Awesome! Thanks for the quick reply. I never saw this thing with its wings open – but the second one you mentioned (Oculea Silkmoth) certainly looks like my moth!
Letter 21 – Polyphemus Moth Ovipositing
Subject: Gorgeous Specimen
Location: Jacksonville Florida
April 17, 2013 5:06 am
Can you please identify this specimen? I am presume it is a moth based on the ’fuzzy’ antenna.
This lovely moth is the widest ranging North American Giant Silkmoth, the Polyphemus Moth. It is wonderful that one of your images has captured this female in the process of ovipositing. Hopefully she had a chance to mate. Giant Silkmoths do not feed as adults, and they only live long enough to mate and produce a new generation. The male Polyphemus Moth has more feathered antennae so that he can locate the female by the pheromones she releases.
Letter 22 – Polyphemus Moth: Tragedy Averted
A Polyphemus Story
love your website, I usually come on a few times a week to see the new additions to the site. Well, I finally have something to send in myself! It started in late August, of 2007, when my dad found this huge green caterpillar from the yard. It was nearly as long as someone’s hand, and fat like a sausage. We’d never seen caterpillar’s around here except for cabbage butterflies, so my sister and I were excited to see one like this. My dad put it in a bug jar, as I went online to your site to try and figure out what exactly we had. We thought it could possibly be a Luna moth, or something similar to the species, based on the caterpillar pictures on the site. Just moments after finding that out, the caterpillar began to spin a cocoon! By the next day, it was sealed up tight in the rock-hard cocoon, and we transferred it to another container, and put woodchips and grass clippings on the bottom so it would be like the environment the cocoon would normally be in outside. We kept it in the garage though, so it wouldn’t hatch too soon being in a warm house. For the first few weeks, we could tap on the side of the container, and it would scratch -rather loudly- back at us. My mom would leave the container outside when the weather was nice, and brought it back into the garage when the snow started falling. Living in Michigan, that could be anytime between Fall and Spring. It was halfway through winter, and my mom had pretty much given up hope that it was still living. Come Spring, about two months ago in March, she and my sister decided that the moth had died, and they were going to ‘cut the cocoon open and see what was inside’. I wasn’t home at the time, or I would have stopped them, because I remembered reading that the moths often stayed in their cocoons over winter.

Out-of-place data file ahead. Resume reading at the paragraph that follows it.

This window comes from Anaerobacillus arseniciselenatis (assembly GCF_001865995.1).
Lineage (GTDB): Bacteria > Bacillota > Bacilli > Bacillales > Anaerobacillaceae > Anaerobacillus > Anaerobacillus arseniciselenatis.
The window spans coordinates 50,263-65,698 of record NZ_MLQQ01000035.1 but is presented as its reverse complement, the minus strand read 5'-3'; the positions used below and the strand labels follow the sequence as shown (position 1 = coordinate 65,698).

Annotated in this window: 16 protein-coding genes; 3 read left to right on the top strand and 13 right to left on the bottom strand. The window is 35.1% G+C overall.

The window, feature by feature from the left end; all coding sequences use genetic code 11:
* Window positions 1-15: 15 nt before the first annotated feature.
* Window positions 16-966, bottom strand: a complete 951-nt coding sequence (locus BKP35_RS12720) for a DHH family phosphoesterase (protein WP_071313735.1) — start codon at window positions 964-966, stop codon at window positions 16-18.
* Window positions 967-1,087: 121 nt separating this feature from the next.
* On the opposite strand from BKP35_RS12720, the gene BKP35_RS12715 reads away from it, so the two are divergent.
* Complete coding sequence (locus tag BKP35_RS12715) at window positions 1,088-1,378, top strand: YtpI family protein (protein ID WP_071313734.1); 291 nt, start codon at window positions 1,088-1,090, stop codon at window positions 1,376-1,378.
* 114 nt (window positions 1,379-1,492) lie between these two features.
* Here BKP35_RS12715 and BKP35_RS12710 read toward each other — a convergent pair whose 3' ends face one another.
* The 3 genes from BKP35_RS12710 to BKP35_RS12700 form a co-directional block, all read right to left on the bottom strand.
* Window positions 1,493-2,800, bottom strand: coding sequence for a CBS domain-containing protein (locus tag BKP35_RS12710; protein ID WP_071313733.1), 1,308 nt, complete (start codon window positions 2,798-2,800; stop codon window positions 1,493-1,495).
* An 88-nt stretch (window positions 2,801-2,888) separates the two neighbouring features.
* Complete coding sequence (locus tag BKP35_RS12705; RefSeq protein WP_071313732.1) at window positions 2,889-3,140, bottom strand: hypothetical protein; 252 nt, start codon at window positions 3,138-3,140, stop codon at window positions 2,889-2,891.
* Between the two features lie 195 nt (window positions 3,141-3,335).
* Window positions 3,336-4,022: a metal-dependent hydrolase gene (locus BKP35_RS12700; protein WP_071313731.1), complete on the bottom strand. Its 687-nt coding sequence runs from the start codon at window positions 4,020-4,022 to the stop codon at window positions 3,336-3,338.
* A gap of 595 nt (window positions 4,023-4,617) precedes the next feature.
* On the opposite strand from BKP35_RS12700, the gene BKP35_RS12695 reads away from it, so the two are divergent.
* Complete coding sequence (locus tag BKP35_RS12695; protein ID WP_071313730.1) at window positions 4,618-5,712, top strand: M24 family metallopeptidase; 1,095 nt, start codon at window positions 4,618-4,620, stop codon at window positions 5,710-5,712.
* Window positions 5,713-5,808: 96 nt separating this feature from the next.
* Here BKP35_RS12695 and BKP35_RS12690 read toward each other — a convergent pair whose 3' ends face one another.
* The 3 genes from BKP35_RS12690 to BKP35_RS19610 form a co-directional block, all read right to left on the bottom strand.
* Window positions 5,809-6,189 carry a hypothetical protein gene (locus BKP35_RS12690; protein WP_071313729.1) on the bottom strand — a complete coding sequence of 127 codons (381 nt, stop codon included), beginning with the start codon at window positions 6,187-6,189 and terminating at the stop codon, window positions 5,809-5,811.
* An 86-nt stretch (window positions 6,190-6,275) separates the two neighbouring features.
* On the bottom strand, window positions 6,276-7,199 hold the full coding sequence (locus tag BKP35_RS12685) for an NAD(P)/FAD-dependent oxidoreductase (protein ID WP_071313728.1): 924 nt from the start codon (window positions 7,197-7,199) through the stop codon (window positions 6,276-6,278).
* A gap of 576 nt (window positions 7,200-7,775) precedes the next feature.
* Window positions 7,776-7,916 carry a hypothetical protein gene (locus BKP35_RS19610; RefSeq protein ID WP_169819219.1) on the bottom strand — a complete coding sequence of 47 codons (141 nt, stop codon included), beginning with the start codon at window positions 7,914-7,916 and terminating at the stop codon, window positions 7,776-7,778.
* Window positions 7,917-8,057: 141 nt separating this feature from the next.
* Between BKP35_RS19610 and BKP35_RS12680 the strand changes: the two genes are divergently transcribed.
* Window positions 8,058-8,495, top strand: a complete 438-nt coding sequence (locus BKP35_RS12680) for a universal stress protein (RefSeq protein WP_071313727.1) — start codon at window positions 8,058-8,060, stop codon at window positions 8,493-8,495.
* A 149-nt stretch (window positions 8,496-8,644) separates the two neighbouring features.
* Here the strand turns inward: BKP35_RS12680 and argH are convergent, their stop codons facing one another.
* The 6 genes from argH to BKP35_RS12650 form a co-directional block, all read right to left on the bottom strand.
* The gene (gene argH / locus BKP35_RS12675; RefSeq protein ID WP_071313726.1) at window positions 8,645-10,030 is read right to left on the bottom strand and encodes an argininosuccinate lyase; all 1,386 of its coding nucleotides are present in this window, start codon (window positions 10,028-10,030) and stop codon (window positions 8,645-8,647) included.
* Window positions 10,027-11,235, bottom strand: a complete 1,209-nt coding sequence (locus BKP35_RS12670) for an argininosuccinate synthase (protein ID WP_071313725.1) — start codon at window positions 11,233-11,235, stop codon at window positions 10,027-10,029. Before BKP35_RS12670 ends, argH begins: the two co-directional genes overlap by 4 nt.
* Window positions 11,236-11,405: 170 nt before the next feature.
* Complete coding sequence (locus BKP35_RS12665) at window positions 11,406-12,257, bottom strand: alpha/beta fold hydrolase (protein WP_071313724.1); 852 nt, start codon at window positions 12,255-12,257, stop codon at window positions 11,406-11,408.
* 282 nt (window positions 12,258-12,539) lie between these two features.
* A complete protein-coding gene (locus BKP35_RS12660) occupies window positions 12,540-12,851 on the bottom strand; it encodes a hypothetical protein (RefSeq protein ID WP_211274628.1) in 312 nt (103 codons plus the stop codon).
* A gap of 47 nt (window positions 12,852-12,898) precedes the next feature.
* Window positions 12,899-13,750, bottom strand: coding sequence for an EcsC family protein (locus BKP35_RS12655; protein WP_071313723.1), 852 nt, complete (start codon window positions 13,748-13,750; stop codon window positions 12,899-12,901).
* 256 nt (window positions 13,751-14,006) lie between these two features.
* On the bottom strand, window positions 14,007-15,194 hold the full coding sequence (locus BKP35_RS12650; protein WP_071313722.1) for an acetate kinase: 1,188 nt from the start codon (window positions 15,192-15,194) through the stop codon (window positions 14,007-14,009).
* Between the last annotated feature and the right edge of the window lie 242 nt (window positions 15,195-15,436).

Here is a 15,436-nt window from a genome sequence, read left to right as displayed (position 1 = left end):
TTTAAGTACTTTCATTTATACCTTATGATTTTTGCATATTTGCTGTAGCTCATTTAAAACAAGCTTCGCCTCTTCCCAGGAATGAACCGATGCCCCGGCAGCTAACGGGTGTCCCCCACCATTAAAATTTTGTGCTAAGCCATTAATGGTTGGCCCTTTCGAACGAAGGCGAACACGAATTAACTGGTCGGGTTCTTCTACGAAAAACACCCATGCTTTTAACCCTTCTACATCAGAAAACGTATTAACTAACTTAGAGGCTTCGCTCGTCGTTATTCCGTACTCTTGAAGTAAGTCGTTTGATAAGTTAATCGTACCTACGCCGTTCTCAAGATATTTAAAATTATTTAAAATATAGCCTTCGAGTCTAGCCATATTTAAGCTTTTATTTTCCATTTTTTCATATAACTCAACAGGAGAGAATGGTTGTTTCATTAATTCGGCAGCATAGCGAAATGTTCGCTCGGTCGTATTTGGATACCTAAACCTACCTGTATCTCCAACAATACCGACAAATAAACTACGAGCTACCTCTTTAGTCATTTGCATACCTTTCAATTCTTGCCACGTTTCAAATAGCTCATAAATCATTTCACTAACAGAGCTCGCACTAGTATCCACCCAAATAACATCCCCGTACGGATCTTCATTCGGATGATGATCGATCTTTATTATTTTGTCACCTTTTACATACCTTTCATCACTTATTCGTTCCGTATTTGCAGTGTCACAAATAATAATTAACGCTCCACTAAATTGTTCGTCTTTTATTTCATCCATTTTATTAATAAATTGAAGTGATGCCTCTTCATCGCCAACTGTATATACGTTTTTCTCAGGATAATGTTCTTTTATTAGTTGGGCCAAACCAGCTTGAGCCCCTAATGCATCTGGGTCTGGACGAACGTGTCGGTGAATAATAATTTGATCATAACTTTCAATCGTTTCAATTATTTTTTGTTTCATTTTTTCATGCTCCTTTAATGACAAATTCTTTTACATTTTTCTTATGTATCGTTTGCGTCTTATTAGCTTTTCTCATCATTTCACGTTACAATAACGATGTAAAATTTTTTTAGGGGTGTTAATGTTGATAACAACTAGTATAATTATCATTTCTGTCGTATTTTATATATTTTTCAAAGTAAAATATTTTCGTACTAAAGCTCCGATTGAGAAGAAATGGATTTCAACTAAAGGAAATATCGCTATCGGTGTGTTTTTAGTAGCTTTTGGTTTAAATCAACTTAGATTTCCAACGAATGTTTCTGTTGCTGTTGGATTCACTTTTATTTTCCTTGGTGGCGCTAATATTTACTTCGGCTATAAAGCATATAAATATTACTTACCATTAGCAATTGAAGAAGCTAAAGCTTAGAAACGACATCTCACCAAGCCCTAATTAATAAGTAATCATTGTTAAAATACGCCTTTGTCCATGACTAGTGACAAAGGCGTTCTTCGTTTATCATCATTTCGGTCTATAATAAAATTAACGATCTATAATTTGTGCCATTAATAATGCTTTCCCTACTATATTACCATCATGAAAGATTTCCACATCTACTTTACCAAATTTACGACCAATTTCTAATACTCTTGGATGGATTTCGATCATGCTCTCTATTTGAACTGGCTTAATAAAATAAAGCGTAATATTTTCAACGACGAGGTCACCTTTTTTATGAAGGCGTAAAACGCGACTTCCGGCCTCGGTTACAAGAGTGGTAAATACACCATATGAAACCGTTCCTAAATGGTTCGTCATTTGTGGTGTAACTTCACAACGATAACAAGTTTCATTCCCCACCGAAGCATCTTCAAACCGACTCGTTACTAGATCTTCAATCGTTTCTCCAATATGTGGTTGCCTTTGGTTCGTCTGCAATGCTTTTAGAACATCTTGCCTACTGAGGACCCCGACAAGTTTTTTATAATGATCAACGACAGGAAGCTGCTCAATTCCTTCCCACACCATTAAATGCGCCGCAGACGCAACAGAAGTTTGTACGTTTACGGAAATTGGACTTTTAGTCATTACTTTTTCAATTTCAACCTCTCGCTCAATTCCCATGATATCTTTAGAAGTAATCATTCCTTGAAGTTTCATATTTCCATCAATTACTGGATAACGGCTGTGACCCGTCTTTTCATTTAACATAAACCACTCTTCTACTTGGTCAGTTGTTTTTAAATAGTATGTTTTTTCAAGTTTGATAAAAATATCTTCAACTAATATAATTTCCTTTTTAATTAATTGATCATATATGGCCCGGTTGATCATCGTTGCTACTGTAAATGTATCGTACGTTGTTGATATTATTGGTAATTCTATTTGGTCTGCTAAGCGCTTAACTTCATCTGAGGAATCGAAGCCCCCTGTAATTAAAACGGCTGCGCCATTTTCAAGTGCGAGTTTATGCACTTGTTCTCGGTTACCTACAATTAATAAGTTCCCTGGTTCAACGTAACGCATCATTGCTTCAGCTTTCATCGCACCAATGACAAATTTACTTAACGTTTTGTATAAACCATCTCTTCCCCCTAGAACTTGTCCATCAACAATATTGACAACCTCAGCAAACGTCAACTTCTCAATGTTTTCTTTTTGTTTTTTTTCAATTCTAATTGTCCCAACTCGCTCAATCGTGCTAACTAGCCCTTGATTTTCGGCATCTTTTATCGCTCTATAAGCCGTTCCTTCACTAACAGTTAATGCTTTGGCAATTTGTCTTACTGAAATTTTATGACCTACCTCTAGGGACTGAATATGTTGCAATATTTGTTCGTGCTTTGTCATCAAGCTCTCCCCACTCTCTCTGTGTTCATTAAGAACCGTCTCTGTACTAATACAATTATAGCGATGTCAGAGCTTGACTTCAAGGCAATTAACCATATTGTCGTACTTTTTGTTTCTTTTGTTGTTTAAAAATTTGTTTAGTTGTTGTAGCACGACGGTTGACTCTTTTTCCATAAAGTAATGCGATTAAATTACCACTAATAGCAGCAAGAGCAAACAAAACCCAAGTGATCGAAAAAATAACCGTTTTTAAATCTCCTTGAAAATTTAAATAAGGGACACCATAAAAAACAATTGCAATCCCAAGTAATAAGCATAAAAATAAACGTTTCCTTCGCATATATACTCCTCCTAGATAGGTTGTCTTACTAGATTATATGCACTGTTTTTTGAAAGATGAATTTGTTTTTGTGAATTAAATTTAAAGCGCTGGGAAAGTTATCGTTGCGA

My sister even videotaped the whole process of trying to cut a slit in the cocoon with a pair of sharp scissors, but my mom was careful not to damage whatever was inside. It turned out to be much stronger than they thought. But they finally did get it open, and shrieked in surprise (I have the evidence on video), when they saw a wiggling brown thing inside of it. My mom taped it back together, hoping that would keep it okay. Of course, when I found out I freaked out, thinking they had just murdered our yet-unhatched friend.
So now, it’s May 19th, and I walked into the garage, home from school. I glanced down at the container as I usually did, even though I was suspecting the moth might not come out now, but I was surprised. Something was hanging from the ceiling in the container, and I ran inside and got my mom and sister. It turns out we didn’t have a Luna moth, but it was just as beautiful. A male Polyphemus moth, I think. We were so excited it had actually hatched, I snapped some photos and immediately started writing to you! Well, I hope you enjoy the pictures and our moth story. Love your website!
(I attached two pictures, one of the moth and one of it and it’s cocoon)
Thanks for sending us your chilling account of a near Polyphemus Moth tragedy.
Letter 23 – Polyphemus Moths attracted to one another!!!